The Bacchanal of the Andrians by Titian
|Courtesy of www.renaissanceart.org|
Titian based his painting on an impression recorded by the writer Philostratus in the second century AD after a visit to Naples. Philostratus had observed art that that depicted the Greek Island of Andros. The Greek God Dionysus had created a river of wine on the island. Bacchus is the Roman equivalent of Dionysus.
The image Philostratus described had contained a band of merry people that celebrated on the shores of a river of wine. Titian's painting portrays these followers of Bacchus right before his arrival on the island. His ship is pictured approaching in the background while all await him in joyful inebriation.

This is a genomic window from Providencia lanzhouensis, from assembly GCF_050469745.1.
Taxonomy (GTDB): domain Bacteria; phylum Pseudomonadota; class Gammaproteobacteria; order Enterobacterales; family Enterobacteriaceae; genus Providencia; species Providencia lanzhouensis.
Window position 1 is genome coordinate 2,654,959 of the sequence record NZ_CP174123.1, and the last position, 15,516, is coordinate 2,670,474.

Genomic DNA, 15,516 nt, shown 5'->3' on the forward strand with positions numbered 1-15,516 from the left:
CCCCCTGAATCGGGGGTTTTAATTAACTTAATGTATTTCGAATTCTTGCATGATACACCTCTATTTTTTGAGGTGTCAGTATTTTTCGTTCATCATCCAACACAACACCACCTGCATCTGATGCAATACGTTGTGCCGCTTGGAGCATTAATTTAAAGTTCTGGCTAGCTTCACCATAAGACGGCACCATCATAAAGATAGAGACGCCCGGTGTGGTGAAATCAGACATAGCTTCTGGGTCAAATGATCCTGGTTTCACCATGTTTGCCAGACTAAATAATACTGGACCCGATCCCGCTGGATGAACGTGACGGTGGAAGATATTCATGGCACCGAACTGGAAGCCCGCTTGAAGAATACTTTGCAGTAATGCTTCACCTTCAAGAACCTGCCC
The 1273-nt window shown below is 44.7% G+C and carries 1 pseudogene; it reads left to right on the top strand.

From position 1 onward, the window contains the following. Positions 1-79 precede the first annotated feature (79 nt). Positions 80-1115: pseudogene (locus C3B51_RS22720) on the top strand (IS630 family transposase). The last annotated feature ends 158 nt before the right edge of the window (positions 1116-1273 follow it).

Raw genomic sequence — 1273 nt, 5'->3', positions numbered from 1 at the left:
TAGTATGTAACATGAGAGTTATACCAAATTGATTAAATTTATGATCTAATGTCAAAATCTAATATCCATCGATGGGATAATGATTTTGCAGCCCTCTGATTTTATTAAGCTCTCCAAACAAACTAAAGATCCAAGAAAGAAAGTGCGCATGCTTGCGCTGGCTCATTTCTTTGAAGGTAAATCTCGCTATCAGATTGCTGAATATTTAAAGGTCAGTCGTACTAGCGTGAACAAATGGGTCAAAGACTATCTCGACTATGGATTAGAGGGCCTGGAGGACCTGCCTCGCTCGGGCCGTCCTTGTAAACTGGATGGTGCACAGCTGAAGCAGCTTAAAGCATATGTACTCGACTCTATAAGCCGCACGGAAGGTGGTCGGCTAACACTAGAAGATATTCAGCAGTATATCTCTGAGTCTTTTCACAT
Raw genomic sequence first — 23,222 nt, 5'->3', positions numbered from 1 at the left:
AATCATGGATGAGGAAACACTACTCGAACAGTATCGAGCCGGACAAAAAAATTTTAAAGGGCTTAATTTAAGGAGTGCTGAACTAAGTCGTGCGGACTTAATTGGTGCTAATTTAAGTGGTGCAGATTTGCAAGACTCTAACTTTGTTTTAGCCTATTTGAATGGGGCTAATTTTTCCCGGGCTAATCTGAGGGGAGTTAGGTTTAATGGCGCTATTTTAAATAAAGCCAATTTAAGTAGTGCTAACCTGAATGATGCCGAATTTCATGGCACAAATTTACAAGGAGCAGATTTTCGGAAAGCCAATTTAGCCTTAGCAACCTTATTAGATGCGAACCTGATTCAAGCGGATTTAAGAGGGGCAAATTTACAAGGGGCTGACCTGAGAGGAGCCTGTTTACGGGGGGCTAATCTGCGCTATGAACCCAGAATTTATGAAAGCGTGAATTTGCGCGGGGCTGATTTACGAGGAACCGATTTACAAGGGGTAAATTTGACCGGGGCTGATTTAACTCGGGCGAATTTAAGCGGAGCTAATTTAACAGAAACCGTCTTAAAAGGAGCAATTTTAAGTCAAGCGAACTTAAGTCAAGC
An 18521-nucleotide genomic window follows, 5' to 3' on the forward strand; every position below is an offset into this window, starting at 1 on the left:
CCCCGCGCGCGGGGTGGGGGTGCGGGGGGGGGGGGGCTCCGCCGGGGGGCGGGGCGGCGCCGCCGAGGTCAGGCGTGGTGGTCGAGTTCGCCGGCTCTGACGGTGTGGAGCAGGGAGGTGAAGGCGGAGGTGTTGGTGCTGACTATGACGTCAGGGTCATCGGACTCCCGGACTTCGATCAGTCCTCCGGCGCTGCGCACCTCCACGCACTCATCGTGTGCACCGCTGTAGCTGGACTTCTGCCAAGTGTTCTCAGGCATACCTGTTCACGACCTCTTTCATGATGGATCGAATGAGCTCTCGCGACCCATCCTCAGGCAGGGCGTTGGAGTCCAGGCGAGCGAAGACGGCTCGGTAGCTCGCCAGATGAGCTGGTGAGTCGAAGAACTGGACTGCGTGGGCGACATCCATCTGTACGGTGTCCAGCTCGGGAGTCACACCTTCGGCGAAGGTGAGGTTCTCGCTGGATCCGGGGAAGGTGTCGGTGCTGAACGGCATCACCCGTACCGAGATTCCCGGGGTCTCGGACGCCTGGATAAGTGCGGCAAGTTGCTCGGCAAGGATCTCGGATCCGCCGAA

Titian's figures are gathered closely together and are classically styled. There is one figure alone on a hillside above the merriment but there appears to be no conflict that has arisen to place him there.The composition suggests a sense of fluid movement which characterizes Titian's work.
The Bacchanal of the Andrians is housed at the Museo del Prado in the Spanish capital of Madrid.